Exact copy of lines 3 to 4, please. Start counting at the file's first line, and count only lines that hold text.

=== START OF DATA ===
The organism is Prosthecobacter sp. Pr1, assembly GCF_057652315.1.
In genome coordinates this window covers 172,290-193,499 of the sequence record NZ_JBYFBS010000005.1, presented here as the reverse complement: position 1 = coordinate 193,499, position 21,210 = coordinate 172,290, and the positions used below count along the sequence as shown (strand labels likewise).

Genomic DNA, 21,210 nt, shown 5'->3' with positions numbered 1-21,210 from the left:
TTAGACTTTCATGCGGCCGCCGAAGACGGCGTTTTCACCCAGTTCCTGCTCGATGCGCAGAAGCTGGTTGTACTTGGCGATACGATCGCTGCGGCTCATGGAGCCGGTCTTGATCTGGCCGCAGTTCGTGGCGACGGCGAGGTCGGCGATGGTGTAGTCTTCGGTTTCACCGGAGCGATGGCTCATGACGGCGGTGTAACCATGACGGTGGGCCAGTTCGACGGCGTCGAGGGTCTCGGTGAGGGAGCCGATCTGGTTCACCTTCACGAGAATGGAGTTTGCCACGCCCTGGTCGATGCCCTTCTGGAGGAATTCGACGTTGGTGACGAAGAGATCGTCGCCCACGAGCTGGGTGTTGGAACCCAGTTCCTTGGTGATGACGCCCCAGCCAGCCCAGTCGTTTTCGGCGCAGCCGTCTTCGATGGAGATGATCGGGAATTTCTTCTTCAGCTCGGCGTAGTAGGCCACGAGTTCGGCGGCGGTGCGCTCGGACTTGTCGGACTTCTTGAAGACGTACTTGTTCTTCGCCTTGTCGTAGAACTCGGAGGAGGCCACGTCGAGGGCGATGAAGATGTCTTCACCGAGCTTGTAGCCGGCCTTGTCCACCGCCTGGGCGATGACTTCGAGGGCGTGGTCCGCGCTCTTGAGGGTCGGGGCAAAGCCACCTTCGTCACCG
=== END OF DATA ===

Genomic DNA, 21,210 nt, shown 5'->3' with positions numbered 1-21,210 from the left:
TTAGACTTTCATGCGGCCGCCGAAGACGGCGTTTTCACCCAGTTCCTGCTCGATGCGCAGAAGCTGGTTGTACTTGGCGATACGATCGCTGCGGCTCATGGAGCCGGTCTTGATCTGGCCGCAGTTCGTGGCGACGGCGAGGTCGGCGATGGTGTAGTCTTCGGTTTCACCGGAGCGATGGCTCATGACGGCGGTGTAACCATGACGGTGGGCCAGTTCGACGGCGTCGAGGGTCTCGGTGAGGGAGCCGATCTGGTTCACCTTCACGAGAATGGAGTTTGCCACGCCCTGGTCGATGCCCTTCTGGAGGAATTCGACGTTGGTGACGAAGAGATCGTCGCCCACGAGCTGGGTGTTGGAACCCAGTTCCTTGGTGATGACGCCCCAGCCAGCCCAGTCGTTTTCGGCGCAGCCGTCTTCGATGGAGATGATCGGGAATTTCTTCTTCAGCTCGGCGTAGTAGGCCACGAGTTCGGCGGCGGTGCGCTCGGACTTGTCGGACTTCTTGAAGACGTACTTGTTCTTCGCCTTGTCGTAGAACTCGGAGGAGGCCACGTCGAGGGCGATGAAGATGTCTTCACCGAGCTTGTAGCCGGCCTTGTCCACCGCCTGGGCGATGACTTCGAGGGCGTGGTCCGCGCTCTTGAGGGTCGGGGCAAAGCCACCTTCGTCACCG